University of Toronto pride occasionally pops up in unusual places. That’s definitely the case for the U of T Varsity Blues flag flying proudly over Father Lopez Catholic High School in Daytona Beach, Florida.
How did it get there? It took a third-generation U of T alumna, a cheque for $1,000 – and a spontaneous burst of inspiration.
Kelly Johnson graduated from U of T's Faculty of Nursing in 1989. Her grandfather, John George McLeod, and her father, John Ruttle McLeod, are also alumni.
In the ‘90s, she married an American and moved to Florida. Then a few weeks ago, Johnson was attending a fundraising event for the high school that her daughter Kathleen and son Michael will be attending when an auction item caught her eye.
Attendees could bid to have their alma mater’s flag hoisted onto the school’s flag pole.
A fierce bidding war began. It was a group of alumni from Florida State versus a group from University of Florida, and the bids had reached $800.
Egged on by her friend, Johnson decided to make her move.
“I just stuck my hand up, and I said, ‘$1,000, University of Toronto!’ And the room went quiet,” she says.
Even the auctioneer was dumbstruck – forcing Johnson to repeat the name of the university multiple times.
“Nobody bid against us after that,” says Johnson. “I'm super happy we won.”
The only U of T flag Johnson actually owned was a tiny felt pennant. But with the help of some friendly staff at U of T, a Varsity Blues flag worthy of a flag pole was delivered in record time.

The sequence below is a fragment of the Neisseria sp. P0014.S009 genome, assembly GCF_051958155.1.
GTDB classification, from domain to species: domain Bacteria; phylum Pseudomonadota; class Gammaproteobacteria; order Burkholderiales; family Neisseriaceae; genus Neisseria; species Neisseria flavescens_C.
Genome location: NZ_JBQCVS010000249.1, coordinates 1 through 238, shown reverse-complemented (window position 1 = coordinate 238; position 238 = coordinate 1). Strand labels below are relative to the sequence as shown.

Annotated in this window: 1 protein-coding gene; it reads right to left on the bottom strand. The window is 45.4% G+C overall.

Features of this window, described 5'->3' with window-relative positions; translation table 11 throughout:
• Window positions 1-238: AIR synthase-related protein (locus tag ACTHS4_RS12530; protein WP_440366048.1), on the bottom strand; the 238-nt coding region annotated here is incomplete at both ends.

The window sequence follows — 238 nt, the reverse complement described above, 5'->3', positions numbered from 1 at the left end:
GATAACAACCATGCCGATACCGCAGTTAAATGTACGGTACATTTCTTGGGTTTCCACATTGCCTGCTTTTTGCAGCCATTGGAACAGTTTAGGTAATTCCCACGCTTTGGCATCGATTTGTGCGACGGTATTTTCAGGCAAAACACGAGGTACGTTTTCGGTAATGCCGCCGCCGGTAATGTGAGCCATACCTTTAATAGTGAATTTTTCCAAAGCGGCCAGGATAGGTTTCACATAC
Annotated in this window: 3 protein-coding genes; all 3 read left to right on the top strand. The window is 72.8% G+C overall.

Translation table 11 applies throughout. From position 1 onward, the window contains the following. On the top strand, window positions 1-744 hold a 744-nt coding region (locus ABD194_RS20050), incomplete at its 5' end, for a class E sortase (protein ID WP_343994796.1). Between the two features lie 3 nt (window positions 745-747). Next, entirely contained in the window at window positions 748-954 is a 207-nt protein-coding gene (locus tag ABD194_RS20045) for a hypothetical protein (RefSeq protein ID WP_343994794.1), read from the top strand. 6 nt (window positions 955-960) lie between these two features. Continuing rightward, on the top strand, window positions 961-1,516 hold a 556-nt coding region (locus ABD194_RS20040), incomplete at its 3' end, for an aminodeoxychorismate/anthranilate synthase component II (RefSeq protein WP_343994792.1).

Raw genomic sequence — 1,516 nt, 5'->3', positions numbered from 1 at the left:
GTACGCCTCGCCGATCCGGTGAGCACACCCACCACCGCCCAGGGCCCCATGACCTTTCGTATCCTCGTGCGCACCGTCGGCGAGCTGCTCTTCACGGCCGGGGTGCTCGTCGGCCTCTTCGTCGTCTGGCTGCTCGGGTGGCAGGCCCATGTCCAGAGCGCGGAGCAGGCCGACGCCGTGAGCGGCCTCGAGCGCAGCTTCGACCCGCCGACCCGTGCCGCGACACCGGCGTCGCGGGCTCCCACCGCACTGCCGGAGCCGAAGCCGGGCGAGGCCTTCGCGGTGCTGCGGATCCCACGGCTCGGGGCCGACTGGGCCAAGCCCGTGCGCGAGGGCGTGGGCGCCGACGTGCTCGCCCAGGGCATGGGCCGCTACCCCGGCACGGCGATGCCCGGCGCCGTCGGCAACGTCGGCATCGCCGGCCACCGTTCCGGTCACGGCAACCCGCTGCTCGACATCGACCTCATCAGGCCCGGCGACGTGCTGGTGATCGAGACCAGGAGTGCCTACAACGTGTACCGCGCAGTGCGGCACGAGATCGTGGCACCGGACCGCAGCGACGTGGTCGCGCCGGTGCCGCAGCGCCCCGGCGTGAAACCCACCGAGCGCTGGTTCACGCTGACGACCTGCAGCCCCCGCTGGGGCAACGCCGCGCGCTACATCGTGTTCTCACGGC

“That’s one of the things that I love about Canada,” says Johnson. “Canadians get excited about stuff.”
The flag was happily received by the high school, says Johnson.
“A teacher said to me, ‘I'm just glad the kids are going to be exposed to this, to know that there are places other than within the U.S. to go to school,’” she says.
At a time when the U.S. is incredibly divided, the flag is an opportunity to start a conversation, says Johnson.
“I think things that open people's minds and bring people together can be helpful in establishing a dialogue, and bringing about positive changes and not building divisions between people,” she says.
Johnson hopes when the time comes to apply, her children will consider going to a Canadian university so they can have the same memorable experience that she did.
“I just loved walking between classes on that campus. I loved the environment, the location. I learned to scuba dive in the Hart House pool,” says Johnson. “I have such fond memories of the school.”